- The Washington Times - Tuesday, July 10, 2001

Home Depot has been praised for its efforts to create a more diverse and tolerant workplace following the settlement of a 1998 class-action sex-discrimination lawsuit.
But the major retailer, and many other big-name corporations, are finding that even the best efforts won't make them immune to the rising tide of class-action suits around the country.
Three years after spending more than $87 million to settle the 1998 suit, Home Depot now faces allegations that it failed to promote and pay black employees fairly.
In June, five employees of a Home Depot store in College Park filed suit, claiming they were passed over for promotions and paid less because of their race. The plaintiffs' attorneys, LaJuan Martin and Jay Dorsey, are seeking class-action status and $1 billion in damages. Mr. Dorsey's brother, Saunders Dorsey, is representing a group of Home Depot employees in suburban Detroit and the two are in the process of combining efforts.
"My concern is whether [discrimination] is a prevalent practice within the organization, and at this point, I believe it is," Mr. Martin said.
Several other corporations are also struggling against similar discrimination suits, including Wal-Mart, Kmart, Coca-Cola, Waffle House, Bethesda-based Lockheed Martin and Boeing.
Major corporations are stepping up efforts to prevent workplace discrimination and potentially costly legal trouble at a time when discrimination lawsuits are on the rise.
Employment-discrimination complaints to federal district courts have tripled since 1990, according to the U.S. Department of Justice. And complaints to the Equal Employment Opportunity Commission have nearly doubled since 1992.
The EEOC currently has 11 cases pending against Wal-Mart Inc. The EEOC has filed 16 suits against Wal-Mart for violating the Americans With Disabilities Act since 1992.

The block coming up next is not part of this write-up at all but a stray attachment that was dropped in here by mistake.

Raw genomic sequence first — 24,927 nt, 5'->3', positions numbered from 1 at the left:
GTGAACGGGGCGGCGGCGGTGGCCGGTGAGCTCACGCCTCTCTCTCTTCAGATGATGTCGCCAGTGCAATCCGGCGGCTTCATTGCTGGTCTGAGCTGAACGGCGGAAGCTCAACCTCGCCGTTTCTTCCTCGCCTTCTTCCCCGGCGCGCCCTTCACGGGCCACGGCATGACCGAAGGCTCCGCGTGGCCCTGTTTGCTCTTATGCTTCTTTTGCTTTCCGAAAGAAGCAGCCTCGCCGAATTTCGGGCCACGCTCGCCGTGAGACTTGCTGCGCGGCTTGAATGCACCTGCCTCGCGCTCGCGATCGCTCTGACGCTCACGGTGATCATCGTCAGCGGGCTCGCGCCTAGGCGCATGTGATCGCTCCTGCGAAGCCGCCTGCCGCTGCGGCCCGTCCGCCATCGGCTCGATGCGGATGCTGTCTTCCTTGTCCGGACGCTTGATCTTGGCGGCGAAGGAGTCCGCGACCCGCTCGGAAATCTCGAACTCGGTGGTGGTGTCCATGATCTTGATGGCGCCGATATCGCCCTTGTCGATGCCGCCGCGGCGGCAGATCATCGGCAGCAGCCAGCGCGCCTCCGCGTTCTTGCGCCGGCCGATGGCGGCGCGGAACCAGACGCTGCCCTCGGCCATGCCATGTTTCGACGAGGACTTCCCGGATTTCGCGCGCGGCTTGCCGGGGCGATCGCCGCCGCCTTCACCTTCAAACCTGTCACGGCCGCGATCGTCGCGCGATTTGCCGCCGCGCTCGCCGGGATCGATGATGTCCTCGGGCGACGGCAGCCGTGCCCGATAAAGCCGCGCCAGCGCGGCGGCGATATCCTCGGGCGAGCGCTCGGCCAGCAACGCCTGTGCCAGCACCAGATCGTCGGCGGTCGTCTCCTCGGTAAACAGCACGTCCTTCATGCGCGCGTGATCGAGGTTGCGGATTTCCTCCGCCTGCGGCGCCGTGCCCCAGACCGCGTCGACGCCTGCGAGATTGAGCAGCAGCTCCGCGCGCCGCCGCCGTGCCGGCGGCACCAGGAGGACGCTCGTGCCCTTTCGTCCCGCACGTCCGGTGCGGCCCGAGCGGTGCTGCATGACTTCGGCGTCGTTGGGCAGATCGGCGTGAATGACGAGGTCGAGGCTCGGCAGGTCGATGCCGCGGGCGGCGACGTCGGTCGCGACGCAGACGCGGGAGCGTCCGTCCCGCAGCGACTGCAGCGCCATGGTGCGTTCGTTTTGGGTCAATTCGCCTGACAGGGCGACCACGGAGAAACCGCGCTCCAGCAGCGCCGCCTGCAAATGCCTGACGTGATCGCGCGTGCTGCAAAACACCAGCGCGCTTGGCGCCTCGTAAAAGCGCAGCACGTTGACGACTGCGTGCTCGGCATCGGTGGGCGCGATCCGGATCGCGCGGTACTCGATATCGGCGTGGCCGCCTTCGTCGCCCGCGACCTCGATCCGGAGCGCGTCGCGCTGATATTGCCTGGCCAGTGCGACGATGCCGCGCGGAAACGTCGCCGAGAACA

Many companies have been spending massive amounts of money to settle discrimination cases, even in cases where the plaintiffs lack EEOC backing. Nonetheless, many are proving easy prey for law firms as more companies decide to settle discrimination suits, even though they see no merit to the claims.
Home Depot's 1998 settlement came after the EEOC found no basis to continue a suit of its own. And Lockheed Martin spent $15 million to settle a discrimination case earlier this year, even though it claimed no wrongdoing.
Observers say the larger the company, the greater the risk of a discrimination lawsuit.
"It's a challenge for a company with that number of employees and such a high rate of employee turnover," said Heidi Soumerai, an analyst with Walden Asset Management, a socially conscious investment firm in Boston. In the case of Home Depot, she said, "I really believe they want to do the right thing."
Cases of workplace discrimination have risen noticeably in conjunction with the slowing economy.
With jobs more scarce than in past years, employees are more willing to fight discrimination than simply switch jobs. Also, employee layoffs can create scenarios where discrimination is common, and struggling companies often put employee satisfaction on the back burner, attorneys said.
"When employees are being terminated, there's always the chance the company isn't doing it correctly," said Elaine S. Fox, chairwoman of the Labor and Employment Relations Group with the law firm D'Ancona and Pflaum in Chicago.
Home Depot has yet to be actually served with a complaint in the College Park case, but denies any wrongdoing.
"I can tell you that we take every claim seriously," said Suzanne Apple, Home Depot's director of community relations. "We do not tolerate discrimination."
Mrs. Apple maintains that the EEOC has found no merit in any of the claims, and Mr. Martin acknowledged that the EEOC will not be involved in the suit. The EEOC declined to comment on the case.
The 1998 settlement required Home Depot to make changes in its hiring and promotion practices. At all Home Depot stores, procedures for applying for jobs and promotions are much more neutral, clear and uniform than in the past, those involved in the case said.
James Finburg, a lawyer with the San Francisco law firm of Lieff, Cabraser, Heimann and Bernstein, represented many of the plaintiffs in that case. He meets with Home Depot officials every six months to ensure the company is abiding by the rules of the settlement.
"I can say that they are not only obeying the [required changes], but that they have wholeheartedly embraced it," Mr. Finburg said. "I'm extremely happy with the changes they've made."

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